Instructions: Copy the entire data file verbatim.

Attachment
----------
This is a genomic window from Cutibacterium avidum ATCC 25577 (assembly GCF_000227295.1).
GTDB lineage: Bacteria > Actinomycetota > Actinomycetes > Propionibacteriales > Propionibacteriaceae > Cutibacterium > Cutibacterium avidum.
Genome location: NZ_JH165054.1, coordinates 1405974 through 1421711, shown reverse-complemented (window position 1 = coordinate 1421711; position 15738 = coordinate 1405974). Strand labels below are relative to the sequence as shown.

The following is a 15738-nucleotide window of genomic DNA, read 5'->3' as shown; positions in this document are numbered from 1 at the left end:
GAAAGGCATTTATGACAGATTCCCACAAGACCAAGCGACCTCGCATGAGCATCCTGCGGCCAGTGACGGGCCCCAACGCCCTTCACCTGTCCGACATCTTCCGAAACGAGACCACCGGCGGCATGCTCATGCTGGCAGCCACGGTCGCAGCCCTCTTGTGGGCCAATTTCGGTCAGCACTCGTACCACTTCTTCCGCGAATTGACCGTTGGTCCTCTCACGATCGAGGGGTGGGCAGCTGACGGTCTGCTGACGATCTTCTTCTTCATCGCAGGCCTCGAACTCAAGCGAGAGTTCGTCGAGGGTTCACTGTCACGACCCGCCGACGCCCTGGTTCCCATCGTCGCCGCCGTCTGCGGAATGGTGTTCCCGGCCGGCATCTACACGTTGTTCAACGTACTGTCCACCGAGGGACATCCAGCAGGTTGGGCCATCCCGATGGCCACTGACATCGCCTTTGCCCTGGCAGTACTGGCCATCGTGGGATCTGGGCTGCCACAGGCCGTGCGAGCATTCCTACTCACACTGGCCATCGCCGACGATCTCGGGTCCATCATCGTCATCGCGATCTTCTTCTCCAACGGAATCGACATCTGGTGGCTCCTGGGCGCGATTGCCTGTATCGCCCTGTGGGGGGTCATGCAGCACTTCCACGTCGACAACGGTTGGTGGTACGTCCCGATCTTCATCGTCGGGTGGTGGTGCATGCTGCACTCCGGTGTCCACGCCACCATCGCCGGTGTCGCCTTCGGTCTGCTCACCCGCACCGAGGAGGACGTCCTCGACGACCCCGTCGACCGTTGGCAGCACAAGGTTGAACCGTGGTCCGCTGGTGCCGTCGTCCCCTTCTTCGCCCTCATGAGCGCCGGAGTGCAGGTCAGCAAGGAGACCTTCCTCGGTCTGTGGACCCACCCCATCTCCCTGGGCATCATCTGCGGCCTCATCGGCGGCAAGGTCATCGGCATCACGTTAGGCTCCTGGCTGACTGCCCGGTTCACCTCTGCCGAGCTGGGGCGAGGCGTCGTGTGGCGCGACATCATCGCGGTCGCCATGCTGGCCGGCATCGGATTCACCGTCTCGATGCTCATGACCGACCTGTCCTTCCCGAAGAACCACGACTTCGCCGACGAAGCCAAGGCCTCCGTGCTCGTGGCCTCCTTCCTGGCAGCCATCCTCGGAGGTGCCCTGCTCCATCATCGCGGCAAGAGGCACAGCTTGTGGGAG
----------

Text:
This is a genomic window from Cutibacterium avidum ATCC 25577 (assembly GCF_000227295.1).
GTDB lineage: Bacteria > Actinomycetota > Actinomycetes > Propionibacteriales > Propionibacteriaceae > Cutibacterium > Cutibacterium avidum.
Genome location: NZ_JH165054.1, coordinates 1405974 through 1421711, shown reverse-complemented (window position 1 = coordinate 1421711; position 15738 = coordinate 1405974). Strand labels below are relative to the sequence as shown.

The following is a 15738-nucleotide window of genomic DNA, read 5'->3' as shown; positions in this document are numbered from 1 at the left end:
GAAAGGCATTTATGACAGATTCCCACAAGACCAAGCGACCTCGCATGAGCATCCTGCGGCCAGTGACGGGCCCCAACGCCCTTCACCTGTCCGACATCTTCCGAAACGAGACCACCGGCGGCATGCTCATGCTGGCAGCCACGGTCGCAGCCCTCTTGTGGGCCAATTTCGGTCAGCACTCGTACCACTTCTTCCGCGAATTGACCGTTGGTCCTCTCACGATCGAGGGGTGGGCAGCTGACGGTCTGCTGACGATCTTCTTCTTCATCGCAGGCCTCGAACTCAAGCGAGAGTTCGTCGAGGGTTCACTGTCACGACCCGCCGACGCCCTGGTTCCCATCGTCGCCGCCGTCTGCGGAATGGTGTTCCCGGCCGGCATCTACACGTTGTTCAACGTACTGTCCACCGAGGGACATCCAGCAGGTTGGGCCATCCCGATGGCCACTGACATCGCCTTTGCCCTGGCAGTACTGGCCATCGTGGGATCTGGGCTGCCACAGGCCGTGCGAGCATTCCTACTCACACTGGCCATCGCCGACGATCTCGGGTCCATCATCGTCATCGCGATCTTCTTCTCCAACGGAATCGACATCTGGTGGCTCCTGGGCGCGATTGCCTGTATCGCCCTGTGGGGGGTCATGCAGCACTTCCACGTCGACAACGGTTGGTGGTACGTCCCGATCTTCATCGTCGGGTGGTGGTGCATGCTGCACTCCGGTGTCCACGCCACCATCGCCGGTGTCGCCTTCGGTCTGCTCACCCGCACCGAGGAGGACGTCCTCGACGACCCCGTCGACCGTTGGCAGCACAAGGTTGAACCGTGGTCCGCTGGTGCCGTCGTCCCCTTCTTCGCCCTCATGAGCGCCGGAGTGCAGGTCAGCAAGGAGACCTTCCTCGGTCTGTGGACCCACCCCATCTCCCTGGGCATCATCTGCGGCCTCATCGGCGGCAAGGTCATCGGCATCACGTTAGGCTCCTGGCTGACTGCCCGGTTCACCTCTGCCGAGCTGGGGCGAGGCGTCGTGTGGCGCGACATCATCGCGGTCGCCATGCTGGCCGGCATCGGATTCACCGTCTCGATGCTCATGACCGACCTGTCCTTCCCGAAGAACCACGACTTCGCCGACGAAGCCAAGGCCTCCGTGCTCGTGGCCTCCTTCCTGGCAGCCATCCTCGGAGGTGCCCTGCTCCATCATCGCGGCAAGAGGCACAGCTTGTGGGAG